The event that ‘broke the internet’ last month was the appointment of two First Nations people as ILGA Oceania co-convenors, Vanessa Lee-AhMat (Australia) & Fia'ailetoa Ken Moala (Samoa). Deservedly so, as this was not only a return to an all-indigenous convenor template adopted in ILGA Oceania’s 2016-2018 period, but Vanessa Lee-AhMat had the historic distinction of being ILGA Oceania’s first Indigenous Australian convenor in ILGA’s 42-year old history. Since their appointments in July 2020, Ken and Vanessa have hit the ground running with the ILGA Oceania team.  This newsletter provides detail on what is happening in the Pacific and, as we catch up on the yarns, they will become shorter or not.

Upon accepting their positions of ILGA Oceania co-convenors, Vanessa Lee-AhMat and Fia'ailetoa Ken Moala would like to thank the outgoing co-convenors Mani Mitchell and Bess Hepworth for their generosity of time and energy to ILGA Oceania. It takes every one of us to make the change – in solidarity we stand.



Like most organisations, ILGA Oceania has been impacted by the Covid-19 pandemic. We have been forced to make some changes in the schedule for our regional conference. This has included developing an on-line conference this year, which will be prior to our AGM.  We will have confirmation of the dates and registration for the on-line conference and the AGM in the next two weeks.  It is anticipated that there will also be a face-to-face conference at the end of next year (2021) in New Caledonia. Ooh La La!              



Due to the tight schedule of an on-line conference, anyone who wants to put an issue on the agenda of the 4th ILGA Oceania Regional Conference, especially if it is a proposal for a constitutional change at the AGM [Saturday, 24 October 2020], needs to submit the proposal on the official proposal form:-

DEADLINE: Thursday, 24 September 2020


If it is a constitutional change proposal, it is important to note that there are already some proposals to change the constitution / standing orders which have been put forward by the ILGA Oceania board that could affect your submission, so make sure you review these existing ILGA Oceania board proposals before you submit your contribution:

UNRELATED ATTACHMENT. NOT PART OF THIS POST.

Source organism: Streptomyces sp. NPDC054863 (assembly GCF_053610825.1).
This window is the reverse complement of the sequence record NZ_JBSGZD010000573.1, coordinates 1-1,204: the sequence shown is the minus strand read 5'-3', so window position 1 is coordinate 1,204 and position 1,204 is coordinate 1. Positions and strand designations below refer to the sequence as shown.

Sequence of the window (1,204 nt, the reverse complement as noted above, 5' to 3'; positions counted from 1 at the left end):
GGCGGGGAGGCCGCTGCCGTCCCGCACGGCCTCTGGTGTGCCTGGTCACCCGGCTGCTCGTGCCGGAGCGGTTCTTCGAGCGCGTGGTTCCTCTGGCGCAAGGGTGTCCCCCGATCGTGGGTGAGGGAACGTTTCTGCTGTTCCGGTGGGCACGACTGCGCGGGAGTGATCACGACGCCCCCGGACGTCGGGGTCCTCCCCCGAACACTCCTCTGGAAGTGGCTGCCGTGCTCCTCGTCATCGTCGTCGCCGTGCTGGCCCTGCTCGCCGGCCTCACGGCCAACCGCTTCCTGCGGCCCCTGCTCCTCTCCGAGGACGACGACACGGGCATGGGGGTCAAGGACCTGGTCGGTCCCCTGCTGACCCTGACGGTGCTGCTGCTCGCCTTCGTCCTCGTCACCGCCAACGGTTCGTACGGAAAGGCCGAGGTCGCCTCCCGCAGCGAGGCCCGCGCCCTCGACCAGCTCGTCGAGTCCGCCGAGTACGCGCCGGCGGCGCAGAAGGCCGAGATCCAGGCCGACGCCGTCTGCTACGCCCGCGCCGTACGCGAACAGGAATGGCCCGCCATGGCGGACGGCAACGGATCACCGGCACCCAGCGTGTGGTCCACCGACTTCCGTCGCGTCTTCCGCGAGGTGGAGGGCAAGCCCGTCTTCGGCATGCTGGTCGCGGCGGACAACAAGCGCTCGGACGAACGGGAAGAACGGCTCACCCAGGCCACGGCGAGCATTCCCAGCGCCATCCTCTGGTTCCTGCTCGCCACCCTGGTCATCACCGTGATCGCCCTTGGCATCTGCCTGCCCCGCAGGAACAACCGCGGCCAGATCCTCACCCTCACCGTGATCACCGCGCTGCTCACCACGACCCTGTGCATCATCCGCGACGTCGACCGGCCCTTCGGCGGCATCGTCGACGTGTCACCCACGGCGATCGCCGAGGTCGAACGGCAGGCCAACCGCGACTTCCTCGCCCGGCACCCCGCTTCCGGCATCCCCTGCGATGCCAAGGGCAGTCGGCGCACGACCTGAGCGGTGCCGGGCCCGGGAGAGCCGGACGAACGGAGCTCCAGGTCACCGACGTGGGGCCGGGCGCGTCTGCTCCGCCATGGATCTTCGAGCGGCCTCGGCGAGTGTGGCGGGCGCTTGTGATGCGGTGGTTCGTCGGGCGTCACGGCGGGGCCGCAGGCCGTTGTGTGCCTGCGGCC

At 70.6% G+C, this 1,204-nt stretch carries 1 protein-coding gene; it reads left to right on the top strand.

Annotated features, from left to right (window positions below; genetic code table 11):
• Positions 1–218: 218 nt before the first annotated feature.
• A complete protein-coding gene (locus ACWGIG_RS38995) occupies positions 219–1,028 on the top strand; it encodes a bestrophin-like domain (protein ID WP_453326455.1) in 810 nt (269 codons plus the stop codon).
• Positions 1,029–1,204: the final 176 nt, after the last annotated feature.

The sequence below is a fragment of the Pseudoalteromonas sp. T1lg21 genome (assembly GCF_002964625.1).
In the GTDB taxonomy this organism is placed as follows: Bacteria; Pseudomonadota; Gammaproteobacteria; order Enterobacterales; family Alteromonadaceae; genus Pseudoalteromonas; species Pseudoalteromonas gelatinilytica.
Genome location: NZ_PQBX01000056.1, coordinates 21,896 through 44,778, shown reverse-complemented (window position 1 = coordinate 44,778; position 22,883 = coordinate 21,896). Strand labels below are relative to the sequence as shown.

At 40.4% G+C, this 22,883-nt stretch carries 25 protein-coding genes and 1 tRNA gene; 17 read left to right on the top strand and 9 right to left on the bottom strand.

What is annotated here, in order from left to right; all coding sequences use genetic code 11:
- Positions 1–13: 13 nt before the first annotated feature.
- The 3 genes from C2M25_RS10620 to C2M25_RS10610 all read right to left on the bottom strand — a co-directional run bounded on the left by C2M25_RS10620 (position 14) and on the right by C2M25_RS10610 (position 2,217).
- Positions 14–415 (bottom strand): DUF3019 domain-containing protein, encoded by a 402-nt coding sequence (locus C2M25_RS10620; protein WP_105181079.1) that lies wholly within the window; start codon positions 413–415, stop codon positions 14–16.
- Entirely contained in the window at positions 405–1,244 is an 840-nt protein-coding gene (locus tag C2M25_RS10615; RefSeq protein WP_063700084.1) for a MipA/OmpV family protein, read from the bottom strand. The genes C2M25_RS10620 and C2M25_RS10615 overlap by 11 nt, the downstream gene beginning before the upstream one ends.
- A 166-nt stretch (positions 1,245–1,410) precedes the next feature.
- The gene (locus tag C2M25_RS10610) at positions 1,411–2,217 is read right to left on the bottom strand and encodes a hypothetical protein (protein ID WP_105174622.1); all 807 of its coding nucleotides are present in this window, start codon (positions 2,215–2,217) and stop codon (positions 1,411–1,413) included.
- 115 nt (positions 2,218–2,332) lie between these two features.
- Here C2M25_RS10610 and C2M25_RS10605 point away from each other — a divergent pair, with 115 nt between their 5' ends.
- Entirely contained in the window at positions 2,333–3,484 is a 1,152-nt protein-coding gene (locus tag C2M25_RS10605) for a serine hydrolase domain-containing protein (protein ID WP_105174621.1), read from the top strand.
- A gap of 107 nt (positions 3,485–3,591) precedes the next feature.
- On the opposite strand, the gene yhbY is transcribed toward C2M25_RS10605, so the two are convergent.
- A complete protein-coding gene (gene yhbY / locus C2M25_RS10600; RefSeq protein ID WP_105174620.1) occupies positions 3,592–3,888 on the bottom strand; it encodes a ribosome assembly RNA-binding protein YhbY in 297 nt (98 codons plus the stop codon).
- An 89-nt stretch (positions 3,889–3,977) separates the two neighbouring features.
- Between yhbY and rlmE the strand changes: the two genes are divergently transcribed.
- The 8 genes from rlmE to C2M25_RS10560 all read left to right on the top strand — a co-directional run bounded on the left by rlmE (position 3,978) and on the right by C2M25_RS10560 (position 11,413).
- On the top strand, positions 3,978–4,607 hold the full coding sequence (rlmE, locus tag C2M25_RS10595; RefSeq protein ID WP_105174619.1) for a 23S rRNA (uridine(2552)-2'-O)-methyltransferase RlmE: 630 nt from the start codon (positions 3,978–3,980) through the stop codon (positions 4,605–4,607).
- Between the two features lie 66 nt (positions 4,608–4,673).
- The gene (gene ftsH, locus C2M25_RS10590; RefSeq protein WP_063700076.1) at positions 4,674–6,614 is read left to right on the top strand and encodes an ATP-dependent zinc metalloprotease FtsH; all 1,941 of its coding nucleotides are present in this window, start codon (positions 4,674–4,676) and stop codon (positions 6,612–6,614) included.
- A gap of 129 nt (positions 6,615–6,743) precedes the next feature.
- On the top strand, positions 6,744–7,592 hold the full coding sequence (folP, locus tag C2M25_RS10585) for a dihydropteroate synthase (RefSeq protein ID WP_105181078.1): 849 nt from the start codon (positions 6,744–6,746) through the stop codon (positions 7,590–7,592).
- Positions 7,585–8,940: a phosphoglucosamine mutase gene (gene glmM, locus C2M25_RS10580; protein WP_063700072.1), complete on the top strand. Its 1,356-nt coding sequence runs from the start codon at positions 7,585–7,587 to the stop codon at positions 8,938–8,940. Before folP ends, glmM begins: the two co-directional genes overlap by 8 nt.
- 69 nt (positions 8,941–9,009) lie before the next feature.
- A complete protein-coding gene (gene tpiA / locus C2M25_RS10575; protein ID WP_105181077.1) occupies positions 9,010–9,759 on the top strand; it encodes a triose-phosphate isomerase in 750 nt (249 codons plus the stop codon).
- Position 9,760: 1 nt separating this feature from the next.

Religious Discrimination Bill


Last week (Friday, 21 August 2020) ILGA Oceania made a submission to the NSW Parliament Joint Select Committee, concerning the proposal from Mark Latham [One Nation” politician in the New South Wale Legislative Council (Upper House) and former Australian Labor Party leader] to add ‘religious belief’ rights into the NSW anti-discrimination legislation [Anti-Discrimination Amendment (Religious Freedoms and Equality) Bill 2020 (NSW)]. From a part indigenous / part legal perspective, ILGA Oceania put together a submission to oppose this bill.



The “Tonga Leiti s Association” (TLA), the only LGBTIQ organisation in Kingdom of Tonga, has been an ILGA Oceania member organisation ever since its formation in 2006.


Due to Covid-19, this organisation’s ordinary core activities have been either postponed or cancelled, e.g. the  Nuku’alofa “Drop In” Centre, the Niue outreach program, their school sports anti-bullying/gender inclusiveness campaign, and even the Miss Galaxy Queen Pageant, the core source of revenue for the TLA. At the same time, TLA is shifting its activities towards new responsibilities involving community care such as “Tonga Health Promotion” support programs,  food and water and Covid-19 prevention information provision, healthy lifestyle programs like the Zumba Competition, youth and senior harm reduction workshops and even a “Ministry of Health and the Ministry of Environment” endorsed essential service provision program.


Funding has been obtained from the Global Fund, for HIV Awareness Programs in Tonga’s remote Islands, which has cushioned the blow from the loss of income which has threatened the funding the staff’s salary and internal activities costs. However, TLA’s current funding avenues from governmental projects have now gone to priorities set by the government in their own official pandemic response, which often dictates how TLA works.


Cruella Kingnukuturn, the current TLA Vice President, with the organisation for 10 years, has reported that a prolonged pandemic could see LGBT issues in our country lose its popularity, which will eventually affect the TLA’s regular LGBTI-issue focused services. Cruella’s advice to all LGBTI communities is “We need more voices from the Pacific to raise concern, especially regarding the Covid-19 restrictions where borders were closed. This limitation has affected most members of the LGBT community, but also impacted vulnerable financial sources, e.g. funds.” Cruella urged donors “to still have faith in what we are doing as it requires long term planning to pave the way for a healthy future”.


“Youth Champs 4 Mental Health”, founded in 2008, is a youth-led organisation focusing on education and awareness around mental health and suicide prevention in Fiji and the Pacific. Ordinarily, this organisation facilitates counselling, community awareness , education and research programs, with the aim of establishing resilient communities through the development of accessible and inclusive youth-friendly services that are helping young people struggling with mental health difficulties and suicide. “Youth Champs” also works closely with government departments to organise national events, establish referral pathways with stakeholders and advocate for youth development.